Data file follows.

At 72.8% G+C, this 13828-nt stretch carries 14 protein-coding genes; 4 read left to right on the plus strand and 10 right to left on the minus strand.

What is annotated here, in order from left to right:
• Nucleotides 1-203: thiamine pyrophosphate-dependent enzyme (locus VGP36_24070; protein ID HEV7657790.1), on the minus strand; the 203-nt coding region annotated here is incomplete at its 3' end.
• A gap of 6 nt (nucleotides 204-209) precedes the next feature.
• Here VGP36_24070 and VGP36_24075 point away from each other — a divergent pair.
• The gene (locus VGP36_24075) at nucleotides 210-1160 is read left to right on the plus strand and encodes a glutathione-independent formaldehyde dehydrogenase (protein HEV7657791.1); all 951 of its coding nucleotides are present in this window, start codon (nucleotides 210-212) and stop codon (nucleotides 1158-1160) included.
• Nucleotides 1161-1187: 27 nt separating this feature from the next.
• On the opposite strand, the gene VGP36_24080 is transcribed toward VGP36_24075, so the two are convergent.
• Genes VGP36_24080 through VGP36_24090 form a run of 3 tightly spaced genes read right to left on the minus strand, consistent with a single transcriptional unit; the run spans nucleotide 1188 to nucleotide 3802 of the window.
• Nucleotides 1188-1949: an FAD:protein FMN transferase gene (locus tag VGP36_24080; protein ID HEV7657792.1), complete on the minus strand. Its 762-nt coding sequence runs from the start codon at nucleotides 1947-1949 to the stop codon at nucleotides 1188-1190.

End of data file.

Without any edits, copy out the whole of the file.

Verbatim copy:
At 72.8% G+C, this 13828-nt stretch carries 14 protein-coding genes; 4 read left to right on the plus strand and 10 right to left on the minus strand.

What is annotated here, in order from left to right:
• Nucleotides 1-203: thiamine pyrophosphate-dependent enzyme (locus VGP36_24070; protein ID HEV7657790.1), on the minus strand; the 203-nt coding region annotated here is incomplete at its 3' end.
• A gap of 6 nt (nucleotides 204-209) precedes the next feature.
• Here VGP36_24070 and VGP36_24075 point away from each other — a divergent pair.
• The gene (locus VGP36_24075) at nucleotides 210-1160 is read left to right on the plus strand and encodes a glutathione-independent formaldehyde dehydrogenase (protein HEV7657791.1); all 951 of its coding nucleotides are present in this window, start codon (nucleotides 210-212) and stop codon (nucleotides 1158-1160) included.
• Nucleotides 1161-1187: 27 nt separating this feature from the next.
• On the opposite strand, the gene VGP36_24080 is transcribed toward VGP36_24075, so the two are convergent.
• Genes VGP36_24080 through VGP36_24090 form a run of 3 tightly spaced genes read right to left on the minus strand, consistent with a single transcriptional unit; the run spans nucleotide 1188 to nucleotide 3802 of the window.
• Nucleotides 1188-1949: an FAD:protein FMN transferase gene (locus tag VGP36_24080; protein ID HEV7657792.1), complete on the minus strand. Its 762-nt coding sequence runs from the start codon at nucleotides 1947-1949 to the stop codon at nucleotides 1188-1190.